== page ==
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8120RE: [CentralTexasGeocachers] Comments on DNF and "the walk of shame"

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  • Joan Whistler
    Aug 31, 2004
      So much depends on the circumstances:
      Am I on my lunch hour? Is it getting dark and I don't have a flashlight? Am
      I with someone else who's impatient to leave/desperate to find it? Are there
      lots of muggles around watching me suspiciously? Is it an ammo can or a
      micro? Is it 102 degrees in the shade and I'm out of water? All these
      factors and others will affect how long and hard I search before giving up.

      Since usually the only equipment I take with me is my GPS, I generally don't
      have the option of calling from the field, and don't have PDA, laptop, or
      other "advanced" equipment to pull up more info there. I usually take along
      the cache page "without logs" so unless I've read earlier logs and noted
      something there about the coords being off,etc., I'm pretty much on my own.
      Usually I like it that way, but it can be frustrating to be posting my "DNF"
      and then notice an old log giving new coordinates or other essential info
      that should be updated on the main cache page! (Pet Peeve!) And of course
      there's the time I went after a cache that I had printed out weeks before
      and couldn't find it because it had been archived since the time I printed
      it. That taught me a lesson about relying on old printouts or coordinates
      entered in my GPS awhile back! Sometimes when I get home I'll call or e-mail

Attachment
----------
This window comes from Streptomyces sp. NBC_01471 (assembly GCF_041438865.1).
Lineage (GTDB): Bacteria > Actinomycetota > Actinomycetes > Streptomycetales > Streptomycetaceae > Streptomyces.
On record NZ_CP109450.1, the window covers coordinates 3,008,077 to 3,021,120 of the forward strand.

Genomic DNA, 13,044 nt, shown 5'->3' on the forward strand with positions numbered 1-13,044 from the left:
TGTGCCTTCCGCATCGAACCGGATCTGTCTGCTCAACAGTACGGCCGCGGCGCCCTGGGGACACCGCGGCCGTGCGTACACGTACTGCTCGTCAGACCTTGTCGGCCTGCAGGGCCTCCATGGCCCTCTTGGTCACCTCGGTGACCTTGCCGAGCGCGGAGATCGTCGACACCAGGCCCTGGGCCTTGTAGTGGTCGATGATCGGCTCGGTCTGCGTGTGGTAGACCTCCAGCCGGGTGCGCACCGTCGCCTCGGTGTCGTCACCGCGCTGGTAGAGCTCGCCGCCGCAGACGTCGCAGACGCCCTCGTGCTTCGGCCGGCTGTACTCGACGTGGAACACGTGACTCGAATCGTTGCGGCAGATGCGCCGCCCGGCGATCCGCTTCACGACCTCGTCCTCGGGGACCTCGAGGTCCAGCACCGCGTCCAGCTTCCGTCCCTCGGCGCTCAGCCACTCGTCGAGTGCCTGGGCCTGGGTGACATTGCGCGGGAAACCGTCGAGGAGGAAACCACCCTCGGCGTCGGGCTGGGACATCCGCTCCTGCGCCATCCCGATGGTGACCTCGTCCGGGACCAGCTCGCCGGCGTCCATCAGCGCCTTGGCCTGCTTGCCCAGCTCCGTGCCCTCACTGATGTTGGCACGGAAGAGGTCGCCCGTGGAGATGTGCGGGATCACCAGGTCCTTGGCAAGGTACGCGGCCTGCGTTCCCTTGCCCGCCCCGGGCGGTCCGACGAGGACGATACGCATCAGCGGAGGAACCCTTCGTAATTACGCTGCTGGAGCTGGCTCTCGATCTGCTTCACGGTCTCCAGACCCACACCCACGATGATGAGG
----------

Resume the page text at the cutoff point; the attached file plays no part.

the cache owner or previous finder if I feel like I've really given it a
      thorough try and need some help or hints.

      As far as logging DNF's, ditto to what Wayne said. If I've given it my best
      and couldn't find the cache, I'll log a DNF. Then I'll usually add the cache
      to my watch list to see what comes up in the next few logs ... has it gone
      missing, been washed away, etc. or did I just miss it? However, if I just
      run out of time or steam and give up without a thorough search, I may either
      post a note or not post anything and just try to get back and look again as
      soon as I can.

      And as far as the feelings about DNF's, haven't you noticed those big
      bruises I get on my forehead and my right hand after caching expeditions
      whenever I find out that it was there all along and I just didn't look long
      enough/far enough/creatively enough??? DOH!

      Joan "UGoGirl"

      -----Original Message-----
      From: lowracer [mailto:lowracer@...]
      Sent: Tuesday, August 31, 2004 7:54 AM
      To: CentralTexasGeocachers@yahoogroups.com
      Subject: [CentralTexasGeocachers] Comments on DNF and "the walk of
      shame"


      I'm currently working on the 2nd draft of my geocaching murder mystery
      novel "First to Find," and I'm interested in hearing your comments on
      this topic:

      Discuss your feelings when you search but cannot find the cache. How
      long do you look before you conclude that it is not there? To what
      lengths will you go to get a hint while out in the field? Decrypt the
      hint? Read past logs? Call a previous finder? Call the cache owner?
      Any other extreme lengths to get a hint? Anyone bringing wireless
      internet out into the field (PCS/cellular or 802.11?) to pull up cache
      pages and logs? When all hints are exhausted, how do you feel when you
      have to do the 'walk of shame' and then go home to post a DNF? Do you
      post a DNF? Or do you just post a note? Why?

      Thanks in advance for your comments. You may email me off list if you
      wish. lowracer (at) austin.rr.com.

      -mark





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